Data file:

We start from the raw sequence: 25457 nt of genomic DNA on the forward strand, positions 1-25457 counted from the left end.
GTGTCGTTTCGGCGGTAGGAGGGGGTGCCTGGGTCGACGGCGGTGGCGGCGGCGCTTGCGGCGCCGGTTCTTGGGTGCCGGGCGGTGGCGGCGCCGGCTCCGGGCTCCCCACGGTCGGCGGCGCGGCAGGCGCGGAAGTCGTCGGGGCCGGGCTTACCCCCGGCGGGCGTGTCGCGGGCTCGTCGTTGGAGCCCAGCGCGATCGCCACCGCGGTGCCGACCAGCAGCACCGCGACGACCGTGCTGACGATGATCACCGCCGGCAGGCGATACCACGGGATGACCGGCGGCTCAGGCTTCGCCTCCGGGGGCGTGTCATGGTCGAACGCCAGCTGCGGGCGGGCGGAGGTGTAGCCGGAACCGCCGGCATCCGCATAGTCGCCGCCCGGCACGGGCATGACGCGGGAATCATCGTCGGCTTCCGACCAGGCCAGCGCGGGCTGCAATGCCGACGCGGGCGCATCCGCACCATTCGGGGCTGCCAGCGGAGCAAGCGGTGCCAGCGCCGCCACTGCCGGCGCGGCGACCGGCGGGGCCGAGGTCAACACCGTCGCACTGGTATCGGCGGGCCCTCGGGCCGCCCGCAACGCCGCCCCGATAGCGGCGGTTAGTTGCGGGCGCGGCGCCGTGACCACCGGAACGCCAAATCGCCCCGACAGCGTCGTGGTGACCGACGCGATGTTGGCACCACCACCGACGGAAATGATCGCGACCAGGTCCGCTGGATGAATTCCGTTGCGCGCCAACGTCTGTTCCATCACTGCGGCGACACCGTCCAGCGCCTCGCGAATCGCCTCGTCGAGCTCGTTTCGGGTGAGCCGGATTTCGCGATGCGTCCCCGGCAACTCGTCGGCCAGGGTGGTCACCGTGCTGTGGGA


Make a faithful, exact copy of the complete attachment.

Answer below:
We start from the raw sequence: 25457 nt of genomic DNA on the forward strand, positions 1-25457 counted from the left end.
GTGTCGTTTCGGCGGTAGGAGGGGGTGCCTGGGTCGACGGCGGTGGCGGCGGCGCTTGCGGCGCCGGTTCTTGGGTGCCGGGCGGTGGCGGCGCCGGCTCCGGGCTCCCCACGGTCGGCGGCGCGGCAGGCGCGGAAGTCGTCGGGGCCGGGCTTACCCCCGGCGGGCGTGTCGCGGGCTCGTCGTTGGAGCCCAGCGCGATCGCCACCGCGGTGCCGACCAGCAGCACCGCGACGACCGTGCTGACGATGATCACCGCCGGCAGGCGATACCACGGGATGACCGGCGGCTCAGGCTTCGCCTCCGGGGGCGTGTCATGGTCGAACGCCAGCTGCGGGCGGGCGGAGGTGTAGCCGGAACCGCCGGCATCCGCATAGTCGCCGCCCGGCACGGGCATGACGCGGGAATCATCGTCGGCTTCCGACCAGGCCAGCGCGGGCTGCAATGCCGACGCGGGCGCATCCGCACCATTCGGGGCTGCCAGCGGAGCAAGCGGTGCCAGCGCCGCCACTGCCGGCGCGGCGACCGGCGGGGCCGAGGTCAACACCGTCGCACTGGTATCGGCGGGCCCTCGGGCCGCCCGCAACGCCGCCCCGATAGCGGCGGTTAGTTGCGGGCGCGGCGCCGTGACCACCGGAACGCCAAATCGCCCCGACAGCGTCGTGGTGACCGACGCGATGTTGGCACCACCACCGACGGAAATGATCGCGACCAGGTCCGCTGGATGAATTCCGTTGCGCGCCAACGTCTGTTCCATCACTGCGGCGACACCGTCCAGCGCCTCGCGAATCGCCTCGTCGAGCTCGTTTCGGGTGAGCCGGATTTCGCGATGCGTCCCCGGCAACTCGTCGGCCAGGGTGGTCACCGTGCTGTGGGA